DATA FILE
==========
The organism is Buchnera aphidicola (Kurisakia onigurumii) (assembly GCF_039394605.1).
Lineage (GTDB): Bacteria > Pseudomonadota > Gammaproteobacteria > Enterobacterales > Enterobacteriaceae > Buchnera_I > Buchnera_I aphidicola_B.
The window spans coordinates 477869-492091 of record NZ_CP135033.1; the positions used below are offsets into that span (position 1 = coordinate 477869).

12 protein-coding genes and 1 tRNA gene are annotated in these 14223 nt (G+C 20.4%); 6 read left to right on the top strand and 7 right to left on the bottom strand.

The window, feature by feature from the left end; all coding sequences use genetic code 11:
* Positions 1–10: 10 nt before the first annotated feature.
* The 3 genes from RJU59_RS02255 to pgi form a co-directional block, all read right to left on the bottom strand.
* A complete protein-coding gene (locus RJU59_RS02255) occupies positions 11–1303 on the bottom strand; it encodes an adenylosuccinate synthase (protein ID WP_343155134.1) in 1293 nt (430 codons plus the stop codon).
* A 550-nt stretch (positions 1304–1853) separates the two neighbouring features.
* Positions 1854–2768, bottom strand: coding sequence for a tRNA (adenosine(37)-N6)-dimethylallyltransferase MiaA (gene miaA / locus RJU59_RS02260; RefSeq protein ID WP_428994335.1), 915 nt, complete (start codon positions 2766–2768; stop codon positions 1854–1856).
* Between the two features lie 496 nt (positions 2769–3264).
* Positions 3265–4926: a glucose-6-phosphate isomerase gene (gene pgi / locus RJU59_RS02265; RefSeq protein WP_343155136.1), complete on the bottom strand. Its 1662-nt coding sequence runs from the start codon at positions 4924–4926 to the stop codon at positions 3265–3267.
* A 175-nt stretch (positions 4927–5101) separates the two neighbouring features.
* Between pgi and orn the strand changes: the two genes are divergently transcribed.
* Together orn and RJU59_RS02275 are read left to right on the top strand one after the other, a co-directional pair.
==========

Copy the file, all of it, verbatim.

The organism is Buchnera aphidicola (Kurisakia onigurumii) (assembly GCF_039394605.1).
Lineage (GTDB): Bacteria > Pseudomonadota > Gammaproteobacteria > Enterobacterales > Enterobacteriaceae > Buchnera_I > Buchnera_I aphidicola_B.
The window spans coordinates 477869-492091 of record NZ_CP135033.1; the positions used below are offsets into that span (position 1 = coordinate 477869).

12 protein-coding genes and 1 tRNA gene are annotated in these 14223 nt (G+C 20.4%); 6 read left to right on the top strand and 7 right to left on the bottom strand.

The window, feature by feature from the left end; all coding sequences use genetic code 11:
* Positions 1–10: 10 nt before the first annotated feature.
* The 3 genes from RJU59_RS02255 to pgi form a co-directional block, all read right to left on the bottom strand.
* A complete protein-coding gene (locus RJU59_RS02255) occupies positions 11–1303 on the bottom strand; it encodes an adenylosuccinate synthase (protein ID WP_343155134.1) in 1293 nt (430 codons plus the stop codon).
* A 550-nt stretch (positions 1304–1853) separates the two neighbouring features.
* Positions 1854–2768, bottom strand: coding sequence for a tRNA (adenosine(37)-N6)-dimethylallyltransferase MiaA (gene miaA / locus RJU59_RS02260; RefSeq protein ID WP_428994335.1), 915 nt, complete (start codon positions 2766–2768; stop codon positions 1854–1856).
* Between the two features lie 496 nt (positions 2769–3264).
* Positions 3265–4926: a glucose-6-phosphate isomerase gene (gene pgi / locus RJU59_RS02265; RefSeq protein WP_343155136.1), complete on the bottom strand. Its 1662-nt coding sequence runs from the start codon at positions 4924–4926 to the stop codon at positions 3265–3267.
* A 175-nt stretch (positions 4927–5101) separates the two neighbouring features.
* Between pgi and orn the strand changes: the two genes are divergently transcribed.
* Together orn and RJU59_RS02275 are read left to right on the top strand one after the other, a co-directional pair.